Application - that is what 'Workings-days' are about!
The Narada Bhakti Sutra is our guide for a while… the nature of Love (with the capital 'ell') and a full exploration of it. As always, you are encouraged to seek out the full text from Chinmaya Publications (links in side-bar); but for those who prefer e-readers, this version is recommended. Whilst awareness and interest can be raised by these posts on AV-blog, they cannot substitute for a thorough reading and contemplation...and practice!
Chapter Five, Section One, continued.
Gu[riht< kamnarihtm! àit][vxRman<
AiviCDÚ< sUúmtr< Anu_avêpm! .54.
Gunarahitam kaamanaarahitam pratikxanavardhamaanam,
Avichcchinnam suukxmataram anubhvaruupam ||54||
…(it is) without attributes, without the poison of desires, every moment increasing, unbroken, subtlest, of the nature of sheer, immediate experience…
Having advised us that there are few individual who can truly manifest the Divine within, he goes on further to describe the indescribable in order to expand on why this is the case.
It is said that Divine Love is without attributes. In other words, there is no attachment of anything that we are currently familiar with as being 'love'. There is no ecstasy, passion, focus on a particular other individual. It is so pure it is free of any sense of desire. There is no song and dance, with physical effects. It is a Love for the Whole, a Love which transforms, a Love that passeth all understanding.
As you may appreciate, what is being described here is so pure and exalted, it is beyond the reach of our ordinary perception and comprehension. All the 'love' we think we have known till now falls under the label of 'kaama' - desire. Love which is desire-prompted is, truly speaking, lust; this is not to say only physical (as we have come to know it), but anything which distracts or disturbs the mind. A child thinking only of the sweets it may prefer to have over the carrots on the plate is in the grip of lust! True Love (that with the capital 'ell') is a victory of the Spirit. Love creates, lust destroys the peace in the heart. Love will live the joys, lust merely seeks them. Love generates tranquillity, lust excites. It is imperative to grasp this significant difference between love with desire and Love without desire.
Also, in this sutra, the emphasis is that Love Divine is kaamana-rahita; free from even the awareness of desire. Moment to moment it expands in efficacy; it deepens and strengthens and this is the Love which conquers all.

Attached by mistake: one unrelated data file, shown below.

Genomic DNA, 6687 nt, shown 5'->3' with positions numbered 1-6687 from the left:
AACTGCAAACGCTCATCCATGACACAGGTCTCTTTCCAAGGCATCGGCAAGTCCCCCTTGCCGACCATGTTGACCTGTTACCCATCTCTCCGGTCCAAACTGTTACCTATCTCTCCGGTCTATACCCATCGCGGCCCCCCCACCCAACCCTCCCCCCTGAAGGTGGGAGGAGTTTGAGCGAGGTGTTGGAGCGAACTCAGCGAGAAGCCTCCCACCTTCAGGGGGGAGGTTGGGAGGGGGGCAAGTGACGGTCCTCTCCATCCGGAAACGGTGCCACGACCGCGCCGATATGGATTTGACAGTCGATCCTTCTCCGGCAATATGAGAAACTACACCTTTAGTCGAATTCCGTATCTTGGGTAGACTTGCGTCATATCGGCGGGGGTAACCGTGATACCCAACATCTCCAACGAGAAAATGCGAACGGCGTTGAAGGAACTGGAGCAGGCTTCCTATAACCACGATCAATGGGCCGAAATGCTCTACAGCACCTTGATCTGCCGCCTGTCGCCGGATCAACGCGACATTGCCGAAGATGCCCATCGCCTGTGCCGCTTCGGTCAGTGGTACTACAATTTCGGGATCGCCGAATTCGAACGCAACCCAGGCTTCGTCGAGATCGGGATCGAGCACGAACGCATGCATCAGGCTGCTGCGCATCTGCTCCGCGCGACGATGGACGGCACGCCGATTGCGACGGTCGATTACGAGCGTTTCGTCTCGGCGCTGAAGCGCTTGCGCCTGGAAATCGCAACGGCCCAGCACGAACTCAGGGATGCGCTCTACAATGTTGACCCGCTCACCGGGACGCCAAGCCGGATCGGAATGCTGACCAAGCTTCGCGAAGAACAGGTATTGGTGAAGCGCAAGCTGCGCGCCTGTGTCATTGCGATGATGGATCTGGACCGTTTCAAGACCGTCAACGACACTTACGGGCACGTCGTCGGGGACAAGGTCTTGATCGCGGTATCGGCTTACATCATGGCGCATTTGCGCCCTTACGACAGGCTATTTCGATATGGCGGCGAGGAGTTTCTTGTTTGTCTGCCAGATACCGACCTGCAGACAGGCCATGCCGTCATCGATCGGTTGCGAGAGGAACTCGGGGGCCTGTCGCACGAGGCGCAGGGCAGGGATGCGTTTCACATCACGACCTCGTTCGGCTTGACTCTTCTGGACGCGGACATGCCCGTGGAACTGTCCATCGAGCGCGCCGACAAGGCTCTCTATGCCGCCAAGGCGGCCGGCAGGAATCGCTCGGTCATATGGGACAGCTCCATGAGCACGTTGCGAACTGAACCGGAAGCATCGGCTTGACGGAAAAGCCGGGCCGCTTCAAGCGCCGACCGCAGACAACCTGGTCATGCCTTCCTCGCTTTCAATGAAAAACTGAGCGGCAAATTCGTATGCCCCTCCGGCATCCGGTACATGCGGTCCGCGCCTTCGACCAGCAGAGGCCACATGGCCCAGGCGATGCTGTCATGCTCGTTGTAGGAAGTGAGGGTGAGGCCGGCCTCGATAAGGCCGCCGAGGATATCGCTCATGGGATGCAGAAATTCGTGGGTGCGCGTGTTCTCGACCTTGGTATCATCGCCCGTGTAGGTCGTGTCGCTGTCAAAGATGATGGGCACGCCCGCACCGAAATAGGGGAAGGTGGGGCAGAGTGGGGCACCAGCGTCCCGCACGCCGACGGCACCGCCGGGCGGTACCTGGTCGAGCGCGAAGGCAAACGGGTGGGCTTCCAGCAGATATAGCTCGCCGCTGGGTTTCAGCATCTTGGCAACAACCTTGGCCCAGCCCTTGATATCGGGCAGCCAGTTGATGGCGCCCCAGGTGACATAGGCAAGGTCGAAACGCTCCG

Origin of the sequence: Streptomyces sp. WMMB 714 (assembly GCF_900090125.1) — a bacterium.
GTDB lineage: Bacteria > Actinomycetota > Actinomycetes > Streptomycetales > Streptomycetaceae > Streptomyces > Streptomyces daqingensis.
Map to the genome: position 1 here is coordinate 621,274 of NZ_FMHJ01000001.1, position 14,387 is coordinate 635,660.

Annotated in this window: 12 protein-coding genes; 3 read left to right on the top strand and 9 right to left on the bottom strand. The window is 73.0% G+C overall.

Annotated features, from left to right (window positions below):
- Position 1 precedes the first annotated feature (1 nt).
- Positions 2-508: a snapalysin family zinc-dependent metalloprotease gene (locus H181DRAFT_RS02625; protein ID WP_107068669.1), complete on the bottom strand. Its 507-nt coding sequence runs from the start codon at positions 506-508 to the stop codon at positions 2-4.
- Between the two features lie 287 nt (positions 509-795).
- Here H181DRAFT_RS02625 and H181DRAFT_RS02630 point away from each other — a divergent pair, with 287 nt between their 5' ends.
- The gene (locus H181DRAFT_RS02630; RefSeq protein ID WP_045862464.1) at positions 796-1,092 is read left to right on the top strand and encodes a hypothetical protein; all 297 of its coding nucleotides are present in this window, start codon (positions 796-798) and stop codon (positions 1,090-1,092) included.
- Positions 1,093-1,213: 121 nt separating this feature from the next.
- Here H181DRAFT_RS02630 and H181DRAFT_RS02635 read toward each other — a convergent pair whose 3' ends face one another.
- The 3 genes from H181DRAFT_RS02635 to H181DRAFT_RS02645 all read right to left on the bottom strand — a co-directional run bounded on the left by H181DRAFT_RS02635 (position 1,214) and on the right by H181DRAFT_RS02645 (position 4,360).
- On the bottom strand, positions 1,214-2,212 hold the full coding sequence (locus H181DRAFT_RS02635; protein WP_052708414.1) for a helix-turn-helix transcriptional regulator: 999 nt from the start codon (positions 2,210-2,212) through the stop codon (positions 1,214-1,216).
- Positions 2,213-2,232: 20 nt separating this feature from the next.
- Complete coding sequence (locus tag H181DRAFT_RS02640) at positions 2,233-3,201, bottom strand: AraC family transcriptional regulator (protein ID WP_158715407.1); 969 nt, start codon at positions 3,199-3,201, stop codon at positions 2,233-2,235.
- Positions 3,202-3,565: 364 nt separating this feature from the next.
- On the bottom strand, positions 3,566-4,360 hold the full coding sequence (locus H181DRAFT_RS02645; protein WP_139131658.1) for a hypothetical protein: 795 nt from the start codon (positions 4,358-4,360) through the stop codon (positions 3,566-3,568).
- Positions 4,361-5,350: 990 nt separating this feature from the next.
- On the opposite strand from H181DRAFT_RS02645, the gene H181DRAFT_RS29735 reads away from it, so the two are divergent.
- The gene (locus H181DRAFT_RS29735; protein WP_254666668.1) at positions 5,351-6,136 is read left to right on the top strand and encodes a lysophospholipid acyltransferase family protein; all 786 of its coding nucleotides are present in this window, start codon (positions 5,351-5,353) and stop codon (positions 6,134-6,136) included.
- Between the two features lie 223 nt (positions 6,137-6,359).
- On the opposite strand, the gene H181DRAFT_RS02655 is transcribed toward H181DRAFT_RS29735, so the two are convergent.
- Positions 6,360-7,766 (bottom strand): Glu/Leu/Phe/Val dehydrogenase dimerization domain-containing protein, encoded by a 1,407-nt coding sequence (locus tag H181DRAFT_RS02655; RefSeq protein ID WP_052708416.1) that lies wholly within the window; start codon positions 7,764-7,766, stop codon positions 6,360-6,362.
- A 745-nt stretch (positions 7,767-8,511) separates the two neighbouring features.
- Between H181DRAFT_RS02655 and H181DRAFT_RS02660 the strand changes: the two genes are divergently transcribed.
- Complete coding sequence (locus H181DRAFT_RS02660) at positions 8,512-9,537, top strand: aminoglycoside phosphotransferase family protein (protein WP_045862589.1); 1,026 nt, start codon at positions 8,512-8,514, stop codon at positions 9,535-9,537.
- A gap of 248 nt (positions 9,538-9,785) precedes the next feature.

What is more it is avichchhinnam; once experienced, this Love is unbroken and remains whether in waking, dream or deep sleep. It is the total identification with the Divine. It becomes the constant in our lives and in our connection with the Higher. Throughout every part of life, in action, in thought and feeling, in our intellectual work, the Love remains unbroken and ever-growing in its influence, informing each of our activities but without any taint if desire. True Love seeks no return.
It is sookxmataram; supremely subtle. In Vedanta, subtlety is measure by its pervasiveness. Thus, it is all-pervading. It knows no boundaries or limitations; no "I love this but not that", no "I love my own but not the other". As soon as we put limitations on our 'love' we are leaving place for non-love. Walking in company with the Love Divine, there is not one iota of hatred. There is only an understanding that each and everything thing, each and every place, each and every other individual, is a part of that Love. In this way we see clearly that All Is One. We see that the Divine resides everywhere.
Due to the subtlety, we can be forgiven for thinking such a Love is elusive and even unobtainable. Not so! We have been told that, with correct practice, we certainly can experience Love. What is more, it becomes anubhaava - our immediate experience. By this we must understand that all other experience is mediated via the conduits of our sensory perception. Love Divine is within us and requires no intermediary access. Anu means 'continuous', bhaavam means 'becoming'. It is a case of reconnection to the source of our being and a constant revealing of the Divine in all subsequent experiences. It is the essence of 'being'. Pure Existence. "Try! Just BE!" declares the Chhandogya Upanishad (7:24).
The difficulty of describing the nature of Love will be dawning upon you by now; it is actually beyond words - anirvaachaniiyam - like that dumb fellow attempting to explain his first taste of sugar. Such is the brilliance of this inexpressible Love, it is only found in some rare persons, for making oneself sufficiently pure and clear and empty requires a special something.
This concept of becoming pure and clear and empty exists within Christ's teachings also; “Truly, I say to you, unless you turn and become like children, you will never enter the kingdom of heaven." (Matt. 18:4)